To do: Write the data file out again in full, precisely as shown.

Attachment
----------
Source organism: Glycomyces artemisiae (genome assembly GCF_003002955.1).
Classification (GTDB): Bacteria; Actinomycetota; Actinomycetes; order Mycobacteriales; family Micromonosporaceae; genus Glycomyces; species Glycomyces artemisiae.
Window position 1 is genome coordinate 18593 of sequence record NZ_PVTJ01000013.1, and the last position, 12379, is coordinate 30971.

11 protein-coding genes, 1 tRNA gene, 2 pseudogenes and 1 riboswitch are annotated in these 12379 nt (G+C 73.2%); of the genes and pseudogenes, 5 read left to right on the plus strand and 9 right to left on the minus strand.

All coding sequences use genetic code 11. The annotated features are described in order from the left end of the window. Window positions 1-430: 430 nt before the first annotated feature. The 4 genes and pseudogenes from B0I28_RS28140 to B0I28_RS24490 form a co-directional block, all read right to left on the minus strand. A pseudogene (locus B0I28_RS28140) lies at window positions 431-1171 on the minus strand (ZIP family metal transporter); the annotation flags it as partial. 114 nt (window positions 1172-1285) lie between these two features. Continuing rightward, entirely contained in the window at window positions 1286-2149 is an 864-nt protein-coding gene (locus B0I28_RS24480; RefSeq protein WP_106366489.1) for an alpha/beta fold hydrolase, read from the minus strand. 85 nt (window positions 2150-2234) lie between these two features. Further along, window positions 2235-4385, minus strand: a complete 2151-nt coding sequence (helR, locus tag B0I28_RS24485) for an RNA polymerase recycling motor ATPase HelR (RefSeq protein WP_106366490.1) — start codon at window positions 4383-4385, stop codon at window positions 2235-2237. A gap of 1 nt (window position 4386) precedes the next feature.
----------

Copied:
Source organism: Glycomyces artemisiae (genome assembly GCF_003002955.1).
Classification (GTDB): Bacteria; Actinomycetota; Actinomycetes; order Mycobacteriales; family Micromonosporaceae; genus Glycomyces; species Glycomyces artemisiae.
Window position 1 is genome coordinate 18593 of sequence record NZ_PVTJ01000013.1, and the last position, 12379, is coordinate 30971.

11 protein-coding genes, 1 tRNA gene, 2 pseudogenes and 1 riboswitch are annotated in these 12379 nt (G+C 73.2%); of the genes and pseudogenes, 5 read left to right on the plus strand and 9 right to left on the minus strand.

All coding sequences use genetic code 11. The annotated features are described in order from the left end of the window. Window positions 1-430: 430 nt before the first annotated feature. The 4 genes and pseudogenes from B0I28_RS28140 to B0I28_RS24490 form a co-directional block, all read right to left on the minus strand. A pseudogene (locus B0I28_RS28140) lies at window positions 431-1171 on the minus strand (ZIP family metal transporter); the annotation flags it as partial. 114 nt (window positions 1172-1285) lie between these two features. Continuing rightward, entirely contained in the window at window positions 1286-2149 is an 864-nt protein-coding gene (locus B0I28_RS24480; RefSeq protein WP_106366489.1) for an alpha/beta fold hydrolase, read from the minus strand. 85 nt (window positions 2150-2234) lie between these two features. Further along, window positions 2235-4385, minus strand: a complete 2151-nt coding sequence (helR, locus tag B0I28_RS24485) for an RNA polymerase recycling motor ATPase HelR (RefSeq protein WP_106366490.1) — start codon at window positions 4383-4385, stop codon at window positions 2235-2237. A gap of 1 nt (window position 4386) precedes the next feature.